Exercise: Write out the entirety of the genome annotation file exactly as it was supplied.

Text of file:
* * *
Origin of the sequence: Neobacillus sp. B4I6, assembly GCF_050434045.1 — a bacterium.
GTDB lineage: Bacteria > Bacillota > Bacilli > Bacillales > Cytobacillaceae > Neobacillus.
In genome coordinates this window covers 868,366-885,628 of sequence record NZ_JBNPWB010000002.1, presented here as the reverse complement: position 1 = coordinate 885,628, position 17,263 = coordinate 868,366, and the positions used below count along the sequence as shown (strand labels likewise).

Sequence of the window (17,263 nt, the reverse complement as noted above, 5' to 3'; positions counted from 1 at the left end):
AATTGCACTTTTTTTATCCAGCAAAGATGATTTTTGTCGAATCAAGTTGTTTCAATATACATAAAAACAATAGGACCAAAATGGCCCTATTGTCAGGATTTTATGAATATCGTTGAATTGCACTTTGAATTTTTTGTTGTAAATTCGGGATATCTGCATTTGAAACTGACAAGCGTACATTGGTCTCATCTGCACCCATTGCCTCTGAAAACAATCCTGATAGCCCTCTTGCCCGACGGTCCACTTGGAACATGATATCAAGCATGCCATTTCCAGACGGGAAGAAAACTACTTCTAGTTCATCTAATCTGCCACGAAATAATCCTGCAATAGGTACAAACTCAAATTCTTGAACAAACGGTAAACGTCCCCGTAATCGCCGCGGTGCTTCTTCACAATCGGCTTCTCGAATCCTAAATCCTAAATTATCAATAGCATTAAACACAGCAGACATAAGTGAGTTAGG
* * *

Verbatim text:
Origin of the sequence: Neobacillus sp. B4I6, assembly GCF_050434045.1 — a bacterium.
GTDB lineage: Bacteria > Bacillota > Bacilli > Bacillales > Cytobacillaceae > Neobacillus.
In genome coordinates this window covers 868,366-885,628 of sequence record NZ_JBNPWB010000002.1, presented here as the reverse complement: position 1 = coordinate 885,628, position 17,263 = coordinate 868,366, and the positions used below count along the sequence as shown (strand labels likewise).

Sequence of the window (17,263 nt, the reverse complement as noted above, 5' to 3'; positions counted from 1 at the left end):
AATTGCACTTTTTTTATCCAGCAAAGATGATTTTTGTCGAATCAAGTTGTTTCAATATACATAAAAACAATAGGACCAAAATGGCCCTATTGTCAGGATTTTATGAATATCGTTGAATTGCACTTTGAATTTTTTGTTGTAAATTCGGGATATCTGCATTTGAAACTGACAAGCGTACATTGGTCTCATCTGCACCCATTGCCTCTGAAAACAATCCTGATAGCCCTCTTGCCCGACGGTCCACTTGGAACATGATATCAAGCATGCCATTTCCAGACGGGAAGAAAACTACTTCTAGTTCATCTAATCTGCCACGAAATAATCCTGCAATAGGTACAAACTCAAATTCTTGAACAAACGGTAAACGTCCCCGTAATCGCCGCGGTGCTTCTTCACAATCGGCTTCTCGAATCCTAAATCCTAAATTATCAATAGCATTAAACACAGCAGACATAAGTGAGTTAGG